The effects of powder reuse on the mechanical response of electron beam additively manufactured Ti6Al4V parts

Gowtham Soundarapandiyan, Carol Johnston, Raja H.U. Khan, Chu Lun Alex Leung, Peter D Lee, Everth Hernandez Nava, Bo Chen, Michael Fitzpatrick

Research output: Contribution to journalArticlepeer-review

9 Citations (Scopus)
19 Downloads (Pure)

Abstract

High cost of metal powders has increased the demand for recycling of unmelted powder in electron beam powder bed fusion additive manufacturing process. However, powder characteristics are likely to change during manufacturing, recovery and reuse. It is important to track the evolution of powder characteristics at different stages of recycling to produce components with consistent properties. The present work evaluates the changes in Ti6Al4V powder properties during manufacturing by characterising powder particles at different locations in the powder bed; recovery and reuse, through evaluating the effects of the powder recovery system and sieving for 10 build cycles. Heterogeneous powder degradation occurred during manufacturing with the particles closer to the melt zone showing higher oxygen content and thicker α laths with β phase boundaries. Most of them had a hard- sintered and agglomerated powder morphology in contrast to particles at the edges of the powder bed. Recovery and reuse resulted in a refined particle size distribution, but only marginal change in powder morphology. The increased oxygen caused a slight increase in the yield and tensile strengths of the build. The effect of powder reuse on material elongation, hardness and Charpy impact energy was negligible. The high cycle fatigue per- formance deteriorated with reuse due to the increased lack-of-fusion defects. This might be attributed to the voids formed in the powder bed due to decrease in the number of fine particles coupled with an increase in the number of high-aspect ratio particles
Original languageEnglish
Article number102101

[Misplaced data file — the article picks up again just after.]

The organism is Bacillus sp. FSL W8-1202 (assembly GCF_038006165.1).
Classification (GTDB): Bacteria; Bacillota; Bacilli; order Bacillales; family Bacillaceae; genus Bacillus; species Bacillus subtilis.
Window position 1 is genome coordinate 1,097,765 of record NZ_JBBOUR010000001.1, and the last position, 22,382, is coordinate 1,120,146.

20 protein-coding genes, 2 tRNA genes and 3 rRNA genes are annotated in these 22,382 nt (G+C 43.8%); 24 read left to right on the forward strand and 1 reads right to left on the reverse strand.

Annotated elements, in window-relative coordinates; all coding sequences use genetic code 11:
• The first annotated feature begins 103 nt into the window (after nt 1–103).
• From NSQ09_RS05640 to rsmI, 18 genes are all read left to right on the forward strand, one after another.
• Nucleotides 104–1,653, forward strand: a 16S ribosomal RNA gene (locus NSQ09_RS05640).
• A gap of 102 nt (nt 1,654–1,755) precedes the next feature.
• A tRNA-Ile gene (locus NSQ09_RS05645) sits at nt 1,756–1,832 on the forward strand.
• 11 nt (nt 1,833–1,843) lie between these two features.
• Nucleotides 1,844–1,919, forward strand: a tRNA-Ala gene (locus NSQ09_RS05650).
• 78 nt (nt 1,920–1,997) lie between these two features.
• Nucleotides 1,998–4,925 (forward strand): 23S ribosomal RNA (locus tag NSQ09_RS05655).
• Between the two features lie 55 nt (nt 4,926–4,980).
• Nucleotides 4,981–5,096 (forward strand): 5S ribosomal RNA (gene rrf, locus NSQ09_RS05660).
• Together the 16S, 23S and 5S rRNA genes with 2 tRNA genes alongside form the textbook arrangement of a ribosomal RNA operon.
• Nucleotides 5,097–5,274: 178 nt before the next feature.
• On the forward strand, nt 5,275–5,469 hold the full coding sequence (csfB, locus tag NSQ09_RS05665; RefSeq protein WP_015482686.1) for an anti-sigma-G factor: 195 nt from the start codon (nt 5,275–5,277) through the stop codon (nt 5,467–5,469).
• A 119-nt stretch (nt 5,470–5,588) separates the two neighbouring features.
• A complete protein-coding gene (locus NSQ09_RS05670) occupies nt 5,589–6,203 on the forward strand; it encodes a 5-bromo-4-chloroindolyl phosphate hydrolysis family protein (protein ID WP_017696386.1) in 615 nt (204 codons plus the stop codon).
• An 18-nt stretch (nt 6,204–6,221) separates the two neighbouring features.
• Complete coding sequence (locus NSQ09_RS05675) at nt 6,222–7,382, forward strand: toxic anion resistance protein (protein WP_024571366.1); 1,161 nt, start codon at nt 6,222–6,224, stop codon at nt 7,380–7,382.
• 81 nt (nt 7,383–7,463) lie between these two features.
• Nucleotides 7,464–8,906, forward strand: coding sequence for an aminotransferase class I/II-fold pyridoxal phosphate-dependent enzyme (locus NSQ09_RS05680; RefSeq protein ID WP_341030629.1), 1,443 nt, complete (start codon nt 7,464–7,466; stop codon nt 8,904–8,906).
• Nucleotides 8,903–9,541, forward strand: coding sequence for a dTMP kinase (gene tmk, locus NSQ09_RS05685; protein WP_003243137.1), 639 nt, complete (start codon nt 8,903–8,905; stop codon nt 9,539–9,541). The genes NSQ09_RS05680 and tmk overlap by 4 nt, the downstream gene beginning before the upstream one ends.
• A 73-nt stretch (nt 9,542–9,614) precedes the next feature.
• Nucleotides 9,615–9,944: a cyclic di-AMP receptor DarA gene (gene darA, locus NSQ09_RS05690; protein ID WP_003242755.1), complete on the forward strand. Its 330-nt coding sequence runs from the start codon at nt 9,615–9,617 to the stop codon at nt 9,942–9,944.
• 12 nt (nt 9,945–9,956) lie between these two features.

Number of pages14
JournalAdditive Manufacturing
Volume46
Early online date5 Jun 2021
DOIs
Publication statusPublished - Oct 2021

Bibliographical note

NOTICE: this is the author’s version of a work that was accepted for publication in Additive Manufacturing. Changes resulting from the publishing process, such as peer review, editing, corrections, structural formatting, and other quality control mechanisms may not be reflected in this document. Changes may have been made to this work since it was submitted for publication. A definitive version was subsequently published in Additive Manufacturing, 46, (2021) DOI: 10.1016/j.addma.2021.102101

© 2021, Elsevier. Licensed under the Creative Commons Attribution-NonCommercial-NoDerivatives 4.0 International http://creativecommons.org/licenses/by-nc-nd/4.0/

Funder

This research was made possible by the sponsorship and support of the Lloyd's Register Foundation. The financial support from the EPSRC Fellowship EP/R043973/1 awarded to Bo Chen is acknowledged to facilitate this research collaboration. The authors acknowledge the XCT facility and analysis at the Research Complex at Harwell (RCaH), funded through the UK-EPSRC MAPP: Future Manufacturing Hub in Manufacture using Advanced Powder Processes (EP/P006566/1) and a Royal Academy of Engineering Chair in Emerging Technology (CiET1819/10). EH-N would like to acknowledge the Henry Royce Institute for Advanced Materials, funded through EPSRC grants EP/R00661X/1, EP/S019367/1, EP/P02470X/1 and EP/P025285/1 for access to the ARCAM Q10+ system at The University of Sheffield. C.L.A.L. is grateful for the EPSRC grant (EP/R511638/1) to work on this project.

Keywords

  • Additive manufacturing
  • Build properties
  • Electron beam powder bed fusion
  • Powder characteristics
  • Powder reuse

ASJC Scopus subject areas

  • Biomedical Engineering
  • Materials Science(all)
  • Engineering (miscellaneous)
  • Industrial and Manufacturing Engineering

Fingerprint

Dive into the research topics of 'The effects of powder reuse on the mechanical response of electron beam additively manufactured Ti6Al4V parts'. Together they form a unique fingerprint.

Cite this